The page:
So often, as an architect, attention is paid to the visual senses as masses, materiality, and even lighting are carefully chosen for a particular design vision. But how do you as an architect target more intangible things, like building air quality?
I read an article recently that describes one way to track patterns of building air qualitychanges within a room. You see, by using a sensor-embedded Roomba, researchers were able to “map” any detrimental changes in a room’s air quality as the Roomba traveled about its path. So, the next question becomes — what to do with such a map?
First, I would say that air quality within an environment is quite important. And by understanding more about the quality of air within a room’s design, you may be able to spot leaks,off-gasing, or even toxins that invisibly impact your occupant’s health. While using the Roomba is a novel idea, it does invite one to think about what other devices within a room can track and monitor patterns that would otherwise go undetected during lifelong daily occupant use.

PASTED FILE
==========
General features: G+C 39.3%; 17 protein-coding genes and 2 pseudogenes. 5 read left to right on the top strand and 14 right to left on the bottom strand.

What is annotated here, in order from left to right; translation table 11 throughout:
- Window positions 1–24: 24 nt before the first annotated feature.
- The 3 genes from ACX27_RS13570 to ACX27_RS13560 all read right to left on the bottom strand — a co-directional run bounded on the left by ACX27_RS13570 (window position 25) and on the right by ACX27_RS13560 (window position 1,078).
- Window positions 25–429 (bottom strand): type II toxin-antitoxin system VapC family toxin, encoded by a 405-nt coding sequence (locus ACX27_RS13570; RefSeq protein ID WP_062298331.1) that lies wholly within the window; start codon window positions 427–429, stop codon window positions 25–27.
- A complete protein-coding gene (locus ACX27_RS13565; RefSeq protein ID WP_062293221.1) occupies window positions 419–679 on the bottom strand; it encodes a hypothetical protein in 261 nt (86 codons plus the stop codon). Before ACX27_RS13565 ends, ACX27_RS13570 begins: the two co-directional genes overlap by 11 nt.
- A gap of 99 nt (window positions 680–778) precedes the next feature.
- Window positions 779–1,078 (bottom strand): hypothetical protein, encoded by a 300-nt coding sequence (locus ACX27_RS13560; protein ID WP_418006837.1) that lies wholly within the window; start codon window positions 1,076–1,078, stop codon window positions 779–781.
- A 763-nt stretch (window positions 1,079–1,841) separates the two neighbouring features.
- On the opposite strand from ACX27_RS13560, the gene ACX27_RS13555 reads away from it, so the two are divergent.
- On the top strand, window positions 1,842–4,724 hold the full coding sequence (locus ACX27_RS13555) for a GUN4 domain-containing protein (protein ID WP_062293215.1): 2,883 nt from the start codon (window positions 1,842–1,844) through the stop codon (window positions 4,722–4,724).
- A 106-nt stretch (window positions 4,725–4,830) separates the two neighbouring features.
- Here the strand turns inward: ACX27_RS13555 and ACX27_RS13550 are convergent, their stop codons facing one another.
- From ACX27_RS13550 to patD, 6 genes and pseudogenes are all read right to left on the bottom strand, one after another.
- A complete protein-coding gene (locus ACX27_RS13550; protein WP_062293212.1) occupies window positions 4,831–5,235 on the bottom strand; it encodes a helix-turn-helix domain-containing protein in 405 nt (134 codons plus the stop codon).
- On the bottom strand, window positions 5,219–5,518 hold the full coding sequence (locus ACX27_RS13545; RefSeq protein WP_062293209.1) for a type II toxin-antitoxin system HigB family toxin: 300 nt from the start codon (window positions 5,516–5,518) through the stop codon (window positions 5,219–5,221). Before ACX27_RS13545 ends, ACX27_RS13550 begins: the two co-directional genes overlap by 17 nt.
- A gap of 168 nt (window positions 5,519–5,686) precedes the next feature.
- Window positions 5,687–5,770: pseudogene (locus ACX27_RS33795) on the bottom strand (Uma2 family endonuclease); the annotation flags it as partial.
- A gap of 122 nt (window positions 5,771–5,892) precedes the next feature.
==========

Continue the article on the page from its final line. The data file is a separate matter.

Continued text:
The key is to think about the aging process of a building, the changing needs of your occupant, or even the evolving surroundings of your built environment that may well affect the quality of its interior. Thus, your built designed environments need to be maintained and optimized for occupant health.
Thus, I invite you to consider what happens to your designed spaces once built? Do they maintain that “healthy” initial state that they had when they were first constructed? Do you or your occupants have a way to check the more imperceptible living conditions of that space while it is being inhabited? And how might you go beyond the Roomba solution described above, to make sure your design keeps up with your or your occupant’s standards?
Image Credit: © tr.robinson | Flickr
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